The Voice reports:
A gay rights campaigner who actively opposes black equality has been voted Britain’s most inspirational gay person.
He garnered 54 per cent of votes in the poll organised by Mayor of London Boris Johnson and Metro newspaper.
The competition was held to mark Gay History Month, which champions gay culture every year.
Here’s the full story in The Metro:
Agu Irukwu was chosen by 54 per cent of voters in a competition organised by Mayor of London Boris Johnson and Metro.
He was picked from a shortlist that also included US president Barack Obama, former South African leader Nelson Mandela and US human rights activist Martin Luther King.
The competition takes place during Black History Month, which champions black culture, history and heritage, and seeks to recognise the contribution made by black people to Britain.
The country’s first black woman MP, Diane Abbot, Notting Hill Carnival founder Claudia Jones and singer Leona Lewis were also among the 61 candidates shortlisted.
Here is a letter to the Daily Telegraph signed by Irukwu, and many many other largely Nigerian pastors:
We write as pastors on behalf of tens of thousands of black British Christians. Many members of our congregations in London left their home countries to come to England to experience the freedom of living according to their Christian beliefs in a Christian democratic country.
But increasingly the Labour Government is discriminating against Christians in order to appease minority groups. From the Government’s behaviour, it seems that those minority groups have disproportionate access to the ears of politicians and use that access to promote views and values that are contrary to the views and values which have been at the centre of protecting and promoting British families, schools and local communities for centuries.
The latest discrimination against Christians is the new law called the Sexual Orientation Regulations, said to combat the problem of homophobia in Britain. It alarms us that the Government’s only evidence for a problem actually existing is “accounts in national newspapers”.
The regulations force Christians in churches, businesses, charities and informal associations to accept and even promote the idea that homosexuality is equal to heterosexuality.
For the sake of clarity, this is not what the Bible teaches and it is not what we believe to be the truth. In our view, these regulations are an affront to our freedom to be Christians.
If the Government thinks that we will accept this law lying down, they are mistaken. This sort of Christianophobia from the Government is no longer acceptable.
Here is the press release from City Hall launching the competition.
If you look at the Metro page promoting this poll, and the poll page itself it is pretty clear what has happened. A huge number of nominees have been put on the list, most of which have won relatively small percentages of the votes cast. However, Pastor Irukwu’s congregants at Jesus House have been busy and have single-mindedly been voting for their man.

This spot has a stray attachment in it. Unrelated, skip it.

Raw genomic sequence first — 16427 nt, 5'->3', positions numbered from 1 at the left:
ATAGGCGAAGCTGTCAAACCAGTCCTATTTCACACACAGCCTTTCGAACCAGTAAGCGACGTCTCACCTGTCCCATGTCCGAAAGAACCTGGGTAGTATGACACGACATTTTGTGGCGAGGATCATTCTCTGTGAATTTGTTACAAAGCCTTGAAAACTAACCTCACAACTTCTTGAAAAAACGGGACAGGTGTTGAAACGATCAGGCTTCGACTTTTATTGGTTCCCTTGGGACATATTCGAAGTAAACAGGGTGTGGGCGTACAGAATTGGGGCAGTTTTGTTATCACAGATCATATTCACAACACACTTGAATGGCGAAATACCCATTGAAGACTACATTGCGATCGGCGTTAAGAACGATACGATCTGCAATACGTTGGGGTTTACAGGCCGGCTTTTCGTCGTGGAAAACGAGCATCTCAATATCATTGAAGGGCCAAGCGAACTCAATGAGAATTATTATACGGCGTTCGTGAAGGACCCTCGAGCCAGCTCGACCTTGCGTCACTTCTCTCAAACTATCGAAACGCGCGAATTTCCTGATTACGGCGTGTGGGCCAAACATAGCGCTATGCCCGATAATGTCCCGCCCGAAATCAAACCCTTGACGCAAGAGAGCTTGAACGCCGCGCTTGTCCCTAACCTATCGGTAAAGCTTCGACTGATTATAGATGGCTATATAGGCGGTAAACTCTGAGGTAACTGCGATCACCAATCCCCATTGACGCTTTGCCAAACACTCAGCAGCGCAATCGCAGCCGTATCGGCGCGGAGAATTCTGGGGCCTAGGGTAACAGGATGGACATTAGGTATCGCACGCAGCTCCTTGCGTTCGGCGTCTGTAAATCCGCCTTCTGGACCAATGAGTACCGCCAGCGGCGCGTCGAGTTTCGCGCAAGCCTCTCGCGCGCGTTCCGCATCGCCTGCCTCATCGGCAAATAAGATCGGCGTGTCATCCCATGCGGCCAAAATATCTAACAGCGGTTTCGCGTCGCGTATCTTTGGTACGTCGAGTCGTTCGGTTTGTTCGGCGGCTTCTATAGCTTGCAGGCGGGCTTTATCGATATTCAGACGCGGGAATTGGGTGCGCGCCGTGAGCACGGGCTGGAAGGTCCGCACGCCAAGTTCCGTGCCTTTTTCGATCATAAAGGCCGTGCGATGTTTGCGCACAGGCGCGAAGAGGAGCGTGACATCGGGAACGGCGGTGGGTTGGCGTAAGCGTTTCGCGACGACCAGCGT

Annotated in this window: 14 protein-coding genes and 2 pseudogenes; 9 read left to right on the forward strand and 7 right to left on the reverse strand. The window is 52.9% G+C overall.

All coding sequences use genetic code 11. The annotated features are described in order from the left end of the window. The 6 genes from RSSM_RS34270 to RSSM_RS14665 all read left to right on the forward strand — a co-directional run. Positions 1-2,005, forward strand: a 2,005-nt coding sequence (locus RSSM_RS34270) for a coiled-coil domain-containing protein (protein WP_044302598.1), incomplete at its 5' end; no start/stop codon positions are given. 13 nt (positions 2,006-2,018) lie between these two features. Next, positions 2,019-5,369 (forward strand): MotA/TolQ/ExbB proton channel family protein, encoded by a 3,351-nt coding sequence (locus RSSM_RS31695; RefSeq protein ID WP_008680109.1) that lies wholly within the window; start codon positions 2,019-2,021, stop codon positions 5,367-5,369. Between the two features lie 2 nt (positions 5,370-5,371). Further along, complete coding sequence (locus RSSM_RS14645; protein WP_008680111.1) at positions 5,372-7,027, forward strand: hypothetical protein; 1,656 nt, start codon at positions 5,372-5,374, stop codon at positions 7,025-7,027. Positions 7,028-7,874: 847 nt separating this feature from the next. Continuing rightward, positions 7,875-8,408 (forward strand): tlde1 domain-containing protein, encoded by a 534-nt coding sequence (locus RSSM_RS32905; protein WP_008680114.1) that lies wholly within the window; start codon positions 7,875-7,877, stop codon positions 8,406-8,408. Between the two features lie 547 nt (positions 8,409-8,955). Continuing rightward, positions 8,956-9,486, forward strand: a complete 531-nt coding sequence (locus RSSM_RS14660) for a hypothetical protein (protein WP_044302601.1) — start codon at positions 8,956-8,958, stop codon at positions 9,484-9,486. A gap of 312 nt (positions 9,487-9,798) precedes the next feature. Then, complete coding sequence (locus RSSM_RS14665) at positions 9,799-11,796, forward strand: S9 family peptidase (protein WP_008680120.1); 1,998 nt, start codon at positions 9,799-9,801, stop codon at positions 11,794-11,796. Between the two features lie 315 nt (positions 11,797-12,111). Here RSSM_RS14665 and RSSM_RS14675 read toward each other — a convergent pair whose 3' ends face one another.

So it is difficult to read anything particularly profound into this poll.
On Irukwu’s substantive objection to equality between persons: here is Stonewall’s briefing on the Equality Act 2010:
The legislation outlaws discrimination in a range of important areas, from hospitals to schools in the public sector and B&Bs to banking in the private sector.
All organisations in the public sector are covered by the legislation. Gay people pay taxes like everyone else, so service providers such as hospitals, GPs and schools are obliged to treat everyone equally.
The same goes for the private sector. It’s now illegal for businesses including banks, estate agents, hotels and bars to turn away gay customers or discriminate against them when providing goods or services.
There’ve been demands in recent years for religious organisations to be exempted from anti-discrimination laws. Stonewall’s view, that we’ve emphasised to politicians, continues to be that any organisation in receipt of funding or subsidy from the public purse should not be able to discriminate. Religious groups providing publicly-funded welfare services to the community, like meals on wheels or drug rehabilitation have no more right to discriminate than anyone else. Religious services like weddings or baptisms are not covered by these laws.
A search through Jesus House’s archive suggests that this organisation is preoccupied with homosexuality.
Religious people are perfectly entitled to hold the view that homosexuality is sinful: or not. It is possibly to do so in a manner which minimises the danger that hatred will be whipped up against a gay people. There’s a world of difference between expressing a theological view, and the sort of anti-gay hysteria, usually fed by canards and lies, that some religious organisations specialise in.
There is something deeply unimpressive about a member of one minority group promoting loathing of, and discrimination against members of another group, isn’t there?